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Find out more. Get recommended reads, deals, and more from Hachette Get recommended reads, deals, and more from Hachette Sign Up. Praise "From the former editor-in-chief of Life Magazine comes this gorgeous photo collection of everyday things that people hold dear. Find out more.
Get recommended reads, deals, and more from Hachette Get recommended reads, deals, and more from Hachette Sign Up. Praise "From the former editor-in-chief of Life Magazine comes this gorgeous photo collection of everyday things that people hold dear. A combination of fascinating interviews and photographs introduce readers to the most personal items owned by notable individuals including Cheryl Strayed, Melinda Gates, and Mark Cuban, all while examining the reasons we consider certain possessions invaluable.
And how after that young woman bends down to retrieve the wild-haired doll her daughter has left on the bathroom floor, she rises up a forty-seven-year-old; looking in the mirror to count age spots. Oct 18, Camie rated it really liked it.
Ginny and Sharla Young were young teenagers growing up in the 's when their mother makes a choice that will change their lives forever. A good story about misunderstandings, forgiveness, and the fact that sometimes you ha Ginny and Sharla Young were young teenagers growing up in the 's when their mother makes a choice that will change their lives forever. A good story about misunderstandings, forgiveness, and the fact that sometimes you have to become a mother to more fully understand your own.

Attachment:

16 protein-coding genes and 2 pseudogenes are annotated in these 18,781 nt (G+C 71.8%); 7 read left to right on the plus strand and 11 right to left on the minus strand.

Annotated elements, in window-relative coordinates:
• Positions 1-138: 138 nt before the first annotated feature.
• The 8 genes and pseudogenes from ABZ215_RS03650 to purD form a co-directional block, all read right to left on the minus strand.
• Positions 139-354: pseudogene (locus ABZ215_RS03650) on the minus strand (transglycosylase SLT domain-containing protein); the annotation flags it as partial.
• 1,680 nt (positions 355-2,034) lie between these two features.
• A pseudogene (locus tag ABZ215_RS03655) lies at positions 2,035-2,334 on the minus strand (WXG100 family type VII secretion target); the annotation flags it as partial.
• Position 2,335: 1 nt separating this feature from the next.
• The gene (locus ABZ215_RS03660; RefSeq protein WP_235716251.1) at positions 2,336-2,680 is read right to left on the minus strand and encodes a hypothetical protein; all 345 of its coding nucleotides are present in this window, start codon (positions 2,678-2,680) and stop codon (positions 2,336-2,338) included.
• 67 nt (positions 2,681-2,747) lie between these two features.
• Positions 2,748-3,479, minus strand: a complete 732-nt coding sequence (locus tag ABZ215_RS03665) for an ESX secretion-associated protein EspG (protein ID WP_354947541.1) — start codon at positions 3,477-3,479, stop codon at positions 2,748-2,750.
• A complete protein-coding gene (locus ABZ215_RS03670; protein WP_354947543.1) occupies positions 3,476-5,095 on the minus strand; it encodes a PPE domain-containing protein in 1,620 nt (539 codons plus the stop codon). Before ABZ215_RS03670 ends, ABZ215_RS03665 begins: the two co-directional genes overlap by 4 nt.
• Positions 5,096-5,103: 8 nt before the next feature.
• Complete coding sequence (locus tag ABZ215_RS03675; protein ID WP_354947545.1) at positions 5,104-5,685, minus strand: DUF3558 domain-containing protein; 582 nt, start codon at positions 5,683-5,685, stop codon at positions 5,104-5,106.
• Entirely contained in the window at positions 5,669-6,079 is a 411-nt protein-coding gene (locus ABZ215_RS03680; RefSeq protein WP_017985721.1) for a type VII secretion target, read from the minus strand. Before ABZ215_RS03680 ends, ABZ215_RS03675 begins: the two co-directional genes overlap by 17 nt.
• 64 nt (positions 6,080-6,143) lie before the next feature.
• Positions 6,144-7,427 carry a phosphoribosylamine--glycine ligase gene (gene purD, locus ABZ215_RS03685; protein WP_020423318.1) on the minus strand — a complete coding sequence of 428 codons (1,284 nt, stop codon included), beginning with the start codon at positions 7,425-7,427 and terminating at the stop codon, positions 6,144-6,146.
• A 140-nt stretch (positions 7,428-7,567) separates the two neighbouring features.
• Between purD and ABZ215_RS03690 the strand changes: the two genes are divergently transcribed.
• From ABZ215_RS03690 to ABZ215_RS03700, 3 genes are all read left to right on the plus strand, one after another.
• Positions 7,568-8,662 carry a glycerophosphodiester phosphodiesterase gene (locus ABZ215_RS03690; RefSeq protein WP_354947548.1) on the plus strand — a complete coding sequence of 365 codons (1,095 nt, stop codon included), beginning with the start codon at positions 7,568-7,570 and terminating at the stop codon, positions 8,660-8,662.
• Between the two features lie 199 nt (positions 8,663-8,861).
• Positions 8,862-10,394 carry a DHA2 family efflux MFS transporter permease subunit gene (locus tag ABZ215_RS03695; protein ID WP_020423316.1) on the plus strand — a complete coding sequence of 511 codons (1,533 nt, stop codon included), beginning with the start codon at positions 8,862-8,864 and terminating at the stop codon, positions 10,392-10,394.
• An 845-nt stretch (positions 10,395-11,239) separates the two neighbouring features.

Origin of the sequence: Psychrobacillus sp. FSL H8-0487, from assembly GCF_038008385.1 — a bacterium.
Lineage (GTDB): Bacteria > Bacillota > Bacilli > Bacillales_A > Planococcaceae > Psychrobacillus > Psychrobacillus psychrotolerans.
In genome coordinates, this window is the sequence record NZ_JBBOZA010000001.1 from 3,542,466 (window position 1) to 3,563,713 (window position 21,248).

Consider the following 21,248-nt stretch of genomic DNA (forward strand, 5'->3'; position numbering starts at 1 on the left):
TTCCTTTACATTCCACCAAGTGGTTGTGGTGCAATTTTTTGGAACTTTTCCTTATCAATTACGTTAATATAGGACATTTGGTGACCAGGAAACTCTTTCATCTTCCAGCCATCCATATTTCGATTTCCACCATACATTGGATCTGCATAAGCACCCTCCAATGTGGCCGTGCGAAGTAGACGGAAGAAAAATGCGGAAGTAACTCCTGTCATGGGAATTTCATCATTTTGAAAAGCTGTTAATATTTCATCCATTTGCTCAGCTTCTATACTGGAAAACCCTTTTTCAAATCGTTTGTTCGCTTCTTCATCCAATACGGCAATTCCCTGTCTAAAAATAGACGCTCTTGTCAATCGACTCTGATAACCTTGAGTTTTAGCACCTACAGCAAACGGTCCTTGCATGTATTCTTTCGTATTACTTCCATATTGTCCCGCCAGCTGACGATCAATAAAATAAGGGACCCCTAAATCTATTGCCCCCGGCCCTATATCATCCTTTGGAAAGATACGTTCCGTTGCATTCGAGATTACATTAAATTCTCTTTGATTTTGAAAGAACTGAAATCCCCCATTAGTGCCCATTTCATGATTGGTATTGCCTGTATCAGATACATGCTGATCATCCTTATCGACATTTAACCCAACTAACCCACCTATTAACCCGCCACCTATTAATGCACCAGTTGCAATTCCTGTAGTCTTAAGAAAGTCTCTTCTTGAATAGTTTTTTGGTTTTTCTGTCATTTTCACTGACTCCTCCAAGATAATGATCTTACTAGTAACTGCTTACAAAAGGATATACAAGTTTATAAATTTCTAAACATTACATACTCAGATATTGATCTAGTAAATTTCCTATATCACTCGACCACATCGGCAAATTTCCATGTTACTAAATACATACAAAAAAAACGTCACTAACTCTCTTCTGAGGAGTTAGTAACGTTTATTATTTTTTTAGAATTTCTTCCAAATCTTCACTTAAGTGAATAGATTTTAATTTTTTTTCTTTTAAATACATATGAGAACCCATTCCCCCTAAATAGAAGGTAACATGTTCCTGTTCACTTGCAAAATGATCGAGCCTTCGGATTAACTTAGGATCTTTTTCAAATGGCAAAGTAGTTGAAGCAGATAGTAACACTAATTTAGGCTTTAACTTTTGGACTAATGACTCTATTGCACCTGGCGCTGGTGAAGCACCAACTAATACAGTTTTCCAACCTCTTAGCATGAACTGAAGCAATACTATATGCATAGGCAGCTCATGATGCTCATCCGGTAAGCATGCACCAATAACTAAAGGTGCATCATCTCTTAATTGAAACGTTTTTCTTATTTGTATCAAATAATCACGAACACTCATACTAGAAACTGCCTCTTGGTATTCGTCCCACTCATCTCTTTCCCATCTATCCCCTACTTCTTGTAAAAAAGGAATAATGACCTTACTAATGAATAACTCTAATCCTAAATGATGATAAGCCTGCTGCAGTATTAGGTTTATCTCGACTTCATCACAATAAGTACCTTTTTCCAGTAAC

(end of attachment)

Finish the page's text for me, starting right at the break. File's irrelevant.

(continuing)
Jul 13, Ruth rated it really liked it Shelves: women-characters. Elizabeth Berg is my go to author when I need a break from non-fiction. Her stories and characters are familiar and often in sync with my own life. In "What We Keep" she presents a family coping with a mother struggling with her role as a woman in a time when few options to be herself exist.
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The toll this takes on her two daughters is heartbreaking. Secrets and half-truths make for a guessing game as to what is really going on in this family. The strength of the sisters' bond comforts each girl Elizabeth Berg is my go to author when I need a break from non-fiction. The strength of the sisters' bond comforts each girl as they move forward in to their futures.
Feb 01, Joy rated it really liked it. I have enjoyed everything I've read by Elizabeth Berg.
Bill Shapiro ’87 and What We Keep
She has "emotional honesty and a true understanding of people and relationships. Elizabeth Berg is a reason I find reading fiction adds a level of humanity and understanding every bit helps to my life. Feb 25, Lindy rated it really liked it. Another good story from Elizabeth Berg. I liked this one almost enough to give it 5 stars but not quite. I really have to save my 5 star reviews for the "WOW" books.
This one almost made it there.
I loved the characters. I don't usually like stories that bounce back and forth over time but it didn't bother me in this one. A great story about relationships and growing up. Oct 21, Beth rated it really liked it. I love Elizabeth Berg's writing and this book about mothers and daughters really resonated with me. Jul 16, Lisa Mcbroom rated it liked it Shelves: michele-s-book-club.
Berg tackles the complexity of female relationships. Relationship between sisters, mothers and daughters , and female friendship. Per her sister Sharla's request, 47 year old Ginny is on her way to California to visit her estranged mother. Ginny flashes back to her and sister's childhood when the mysterious yet exotic Jasmine Johnson moved in next door.